Read our response from Genevieve Schmitt, editor, WomenRidersNow.com, and then weigh in with your comments below:
You are so right on with your question and your frustration. As the leading journalist who has covered the women and motorcycling “beat” for the last 20 years, the availability of gear for women in dealerships has been a consistent issue.
“Great,” you say. “But I need to be able to find it, and try it on!” Yes, you do!
2. Dealerships and inventory issues.
Women still represent just one out of four motorcycle riders so when it comes to a motorcycle dealer deciding what gear to stock, relatively speaking, one out of every four jackets in stock will be for a woman.
Floor space in a dealership is very valuable; dealers must decide what kind of inventory to buy and what to put out on the showroom floor that will turn a profit. Dealers have told me that womens gear can sit unsold for months and even then its a guessing game on what sizes to stock. Women simply arent visiting their local dealers in droves and buying the latest gear. Its a bit of a chicken and egg situation. If they stock it, will women come? If women start coming in, will the dealer start stocking the gear? Im afraid by then, its too late. Shes gone online to buy it there out of frustration and a last ditch effort.
Attracting these female customers is much harder than it sounds. Given the fact that many women riders simply dont wear protective gear, in effect the customer base then is much smaller than the 25 percent of U.S. riders who are female.”
Just as gear manufacturers started making more riding apparel specifically for women — with the rise of this happening from 2000 to 2010 mostly — the Internet was finding its place in our lives. Some manufacturers realized they could offer their entire product line to the public on their websites, thereby solving the issue of dealers not being able to stock all their product. Women make the majority of purchases on the Internet so it seemed a perfect time to offer motorcycling gear for women through the Internet.
“But I dont like buying things without trying them on,” youve said.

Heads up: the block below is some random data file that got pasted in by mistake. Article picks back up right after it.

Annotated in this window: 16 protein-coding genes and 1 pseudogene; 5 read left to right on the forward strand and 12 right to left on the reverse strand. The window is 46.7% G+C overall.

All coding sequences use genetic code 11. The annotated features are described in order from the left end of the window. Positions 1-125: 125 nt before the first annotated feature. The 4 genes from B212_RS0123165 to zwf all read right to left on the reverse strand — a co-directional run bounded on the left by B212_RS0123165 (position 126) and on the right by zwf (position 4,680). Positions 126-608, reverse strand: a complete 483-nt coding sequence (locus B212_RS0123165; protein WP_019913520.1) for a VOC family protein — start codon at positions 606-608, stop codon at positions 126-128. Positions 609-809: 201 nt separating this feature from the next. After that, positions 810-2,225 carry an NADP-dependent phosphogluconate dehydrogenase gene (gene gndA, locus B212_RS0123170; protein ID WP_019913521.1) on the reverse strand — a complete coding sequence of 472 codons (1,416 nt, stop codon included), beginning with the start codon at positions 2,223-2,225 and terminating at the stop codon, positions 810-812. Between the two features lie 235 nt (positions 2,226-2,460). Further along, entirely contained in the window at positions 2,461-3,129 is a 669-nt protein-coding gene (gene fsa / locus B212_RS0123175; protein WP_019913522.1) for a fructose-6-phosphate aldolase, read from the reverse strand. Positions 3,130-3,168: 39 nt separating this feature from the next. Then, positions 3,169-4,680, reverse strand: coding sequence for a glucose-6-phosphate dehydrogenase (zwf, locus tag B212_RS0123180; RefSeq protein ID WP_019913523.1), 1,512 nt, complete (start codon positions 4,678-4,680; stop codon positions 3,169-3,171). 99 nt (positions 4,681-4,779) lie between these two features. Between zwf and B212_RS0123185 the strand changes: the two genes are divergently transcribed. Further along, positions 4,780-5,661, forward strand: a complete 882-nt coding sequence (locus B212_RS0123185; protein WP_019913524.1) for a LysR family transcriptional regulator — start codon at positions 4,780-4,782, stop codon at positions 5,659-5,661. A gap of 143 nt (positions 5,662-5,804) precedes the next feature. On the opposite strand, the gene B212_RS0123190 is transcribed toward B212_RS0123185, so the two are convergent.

4. In a perfect world, Macys or Walmart would sell womens motorcycle riding gear.
Nearly every town has a Macys or a Walmart and wouldnt it be nice if we could walk in and browse the selection of womens motorcycle riding apparel like we do swimsuits? Yeah … in our dreams! For now, we must be satisfied with buying online, trying it on at home, and shipping back what doesnt work.
Some manufacturers offer free shipping for this reason, but many do not and this is something well have to work on with them. Because I live in a rural area, I have Zappos shoe-trying-on parties with just myself! Ill order up to 10 pairs of shoes from Zappos — thank you Zappos for the generous free shipping and returns policy! — and anticipate the arrival of the boxes in just a day or two. The evening they arrive, I put on some fun music, pour myself a glass of wine, and enjoy trying on the new shoes in the comfort of my own home. Sometimes I keep one or two pairs; sometimes I keep none. Zappos makes it so easy for me to do that, no questions asked.
Yes, in a perfect world that might happen someday too with womens apparel. But were not there yet.
There are several large online retailers of motorcycle clothing that stock a large selection of womens gear, but none that I know of that offer free shipping and returns. So, there again, were not solving the issue of making it easy to try on gear before buying.
With the advent of Internet shopping, we are losing the options we had before to try on motorcycle gear, because now shopping online is instinctual among todays shoppers. Many find the ease of ordering online far more beneficial. However, I totally agree that gear needs to be tried on in order to understand what fits, and in some cases how it should fit.”
5. One last option.
An ideal way to try on the gear before buying is to attend a rally or event where the apparel makers are attending with a booth. This way you can see what fits and talk to the company reps firsthand. Events like the Sturgis Motorcycle Rally, Daytona Bike Week, Americade, and the BMW MOA rally just to name a few, and consumer trade shows like the International Motorcycle Shows and the American International Motorcycle Expo are great places for not only trying on the gear and in some cases even getting measured for the right fit, but meeting the clothing reps and giving them your feedback. The motorcycle industry is one of those industries thats all about meeting its customers in person and listening to what they have to say. Get in touch with gear companies through their websites or Facebook pages; find out what their show schedule is and then make a point to visit them.
This part of the industry is truly still in its infancy. Motorcycle gear manufacturers have really only been making womens specific gear since around the year 2000. I have been privy to many early versions of women’s gear and can tell you for certain we have indeed come a long way, but the industry, when it comes to women’s offerings and its availability, is certainly not where it needs to be.
Joanne has put together a comprehensive list of companies on her website that manufacture protective gear for women. You can access it at this link: GearChic.com. Joanne adds, “I know it’s difficult to figure out what women need and where to start, but that’s why I started my website: to help women riders figure out what’s available on the market and most importantly how the gear should fit. I know I can’t provide details on every woman’s specific needs for motorcycle gear but I’m here to provide personalized recommendations based on a women’s size, measurements, riding needs and budget.”
Email Joanne at firstname.lastname@example.org and she will work with you to guide you to choosing the right sizes the first time to minimize shipping and returns.